This paper will describe an approach to developing a test plan to test the impact on the web server and on the client-side browser of adding a new, web-based application. The reality of carrying out the test with a real product under development will then be described. The test platform will include NT Server 4.0, Microsoft Internet Information Service (IIS) 4.0, and Microsoft Internet Explorer 5.0 at the minimum.
The goal includes writing a repeatable test plan that can be re-used as revisions are made to the software.
An additional goal is to gather a baseline measurement of the system running the new application. The baseline measurement will then be compared with future releases of the software to assess the performance impact of modifications to the application.
Included in the detail test plan will be a report template that will be used to communicate the findings each time the performance test is run.
Why a load simulation on the web server is not enough:
In this case, the application has a component that runs as part of the web server as well as Java function calls that are executed as the page is rendered on the browser. A load simulation that simulates "GET's" to the web server exercises the web server, including the application component that runs there. However, if the simulated load does not include the use of real browsers, then a browser is not rendering the web pages and the Java function calls are not getting executed. Therefore, a simulation of a browser load on the web server does not exercise all of this application and does not give a true performance picture of the application.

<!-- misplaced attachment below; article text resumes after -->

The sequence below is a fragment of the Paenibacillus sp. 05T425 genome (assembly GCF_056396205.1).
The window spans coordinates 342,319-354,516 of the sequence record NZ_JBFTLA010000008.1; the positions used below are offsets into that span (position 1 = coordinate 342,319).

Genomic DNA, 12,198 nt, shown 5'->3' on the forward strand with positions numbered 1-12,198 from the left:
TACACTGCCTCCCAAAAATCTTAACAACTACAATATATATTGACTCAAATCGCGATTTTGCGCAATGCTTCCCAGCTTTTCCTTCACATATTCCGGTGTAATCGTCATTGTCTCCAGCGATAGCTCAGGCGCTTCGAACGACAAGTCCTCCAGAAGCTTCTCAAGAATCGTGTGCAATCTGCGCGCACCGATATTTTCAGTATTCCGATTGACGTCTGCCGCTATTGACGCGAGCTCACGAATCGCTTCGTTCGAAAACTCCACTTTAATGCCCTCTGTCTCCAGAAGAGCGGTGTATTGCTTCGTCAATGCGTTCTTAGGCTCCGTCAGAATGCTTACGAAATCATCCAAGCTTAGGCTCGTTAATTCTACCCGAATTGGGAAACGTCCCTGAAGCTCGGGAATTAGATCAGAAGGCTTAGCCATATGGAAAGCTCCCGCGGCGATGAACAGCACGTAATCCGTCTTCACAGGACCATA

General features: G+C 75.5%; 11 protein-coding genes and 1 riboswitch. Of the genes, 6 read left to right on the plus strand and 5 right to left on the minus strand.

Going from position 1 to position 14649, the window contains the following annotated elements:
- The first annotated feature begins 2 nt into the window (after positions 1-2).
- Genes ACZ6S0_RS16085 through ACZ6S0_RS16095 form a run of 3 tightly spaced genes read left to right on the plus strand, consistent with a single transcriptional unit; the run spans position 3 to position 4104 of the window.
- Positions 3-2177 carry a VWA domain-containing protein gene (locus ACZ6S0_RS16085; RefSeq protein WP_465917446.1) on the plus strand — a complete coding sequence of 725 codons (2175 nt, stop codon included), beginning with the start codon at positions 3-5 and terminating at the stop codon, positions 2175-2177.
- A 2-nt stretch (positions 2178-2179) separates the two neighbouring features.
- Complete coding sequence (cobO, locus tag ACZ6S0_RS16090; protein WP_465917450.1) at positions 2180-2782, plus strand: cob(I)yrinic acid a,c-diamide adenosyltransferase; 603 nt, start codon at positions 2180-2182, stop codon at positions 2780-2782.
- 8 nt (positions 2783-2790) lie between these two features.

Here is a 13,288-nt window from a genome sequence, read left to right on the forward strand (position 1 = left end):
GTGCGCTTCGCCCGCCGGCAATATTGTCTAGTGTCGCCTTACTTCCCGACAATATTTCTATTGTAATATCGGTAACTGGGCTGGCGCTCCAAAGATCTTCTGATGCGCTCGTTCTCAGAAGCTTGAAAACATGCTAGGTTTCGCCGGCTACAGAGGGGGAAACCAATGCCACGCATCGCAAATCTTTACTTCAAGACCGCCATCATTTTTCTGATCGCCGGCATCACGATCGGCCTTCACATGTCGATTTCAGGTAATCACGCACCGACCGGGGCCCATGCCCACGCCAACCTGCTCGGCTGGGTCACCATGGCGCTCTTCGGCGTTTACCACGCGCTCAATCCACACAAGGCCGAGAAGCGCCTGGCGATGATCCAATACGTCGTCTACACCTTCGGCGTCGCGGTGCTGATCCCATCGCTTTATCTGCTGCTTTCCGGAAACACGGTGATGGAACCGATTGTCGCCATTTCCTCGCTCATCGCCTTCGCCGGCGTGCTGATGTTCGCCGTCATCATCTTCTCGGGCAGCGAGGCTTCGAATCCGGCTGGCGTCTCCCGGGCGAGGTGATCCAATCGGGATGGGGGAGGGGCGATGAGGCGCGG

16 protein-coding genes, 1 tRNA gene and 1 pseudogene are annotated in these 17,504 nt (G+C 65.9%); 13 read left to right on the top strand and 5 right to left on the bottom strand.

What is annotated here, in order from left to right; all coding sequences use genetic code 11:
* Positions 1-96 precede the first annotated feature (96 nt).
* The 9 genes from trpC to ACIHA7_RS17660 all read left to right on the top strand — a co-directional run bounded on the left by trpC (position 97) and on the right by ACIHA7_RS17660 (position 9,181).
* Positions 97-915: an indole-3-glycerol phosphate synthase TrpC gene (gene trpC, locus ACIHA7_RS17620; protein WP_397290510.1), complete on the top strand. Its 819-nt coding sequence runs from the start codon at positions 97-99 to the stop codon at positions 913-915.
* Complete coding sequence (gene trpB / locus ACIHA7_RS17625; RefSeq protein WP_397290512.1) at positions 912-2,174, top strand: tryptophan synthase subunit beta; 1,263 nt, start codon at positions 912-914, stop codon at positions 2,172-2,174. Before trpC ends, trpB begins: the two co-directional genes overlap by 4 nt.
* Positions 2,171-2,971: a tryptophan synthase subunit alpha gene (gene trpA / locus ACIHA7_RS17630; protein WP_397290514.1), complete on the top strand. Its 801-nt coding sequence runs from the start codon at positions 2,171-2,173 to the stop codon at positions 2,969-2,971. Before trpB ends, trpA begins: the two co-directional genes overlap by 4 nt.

However, such a simulated load does serve one purpose in our test scenario. We can use it to baseline the component that runs as part of the web server. This baseline can be used to compare with future releases of this component of the application.
The use of several types of tools will be necessary to generate the performance data. Each of the tools used will be described.
The Reality of Running the Test:
The real-world experience of actually making the performance runs to gather data will be discussed. Additional values of collecting performance data, including the uncovering of hidden errors in the software were found The final measurements used in the analysis will be presented in a report template.
Pat Garverick is a member of the E-Business Quality Assurance Team at Landmark Systems Corporation (LDMK NASDAQ). Her main professional interest is the methodology of implementation of requirements-based testing in a software vendor environment. Determining the acceptable performance levels for web-based applications as well as developing realistic methods of testing the performance impact of new software being added to an existing system are important components of writing and testing against requirements.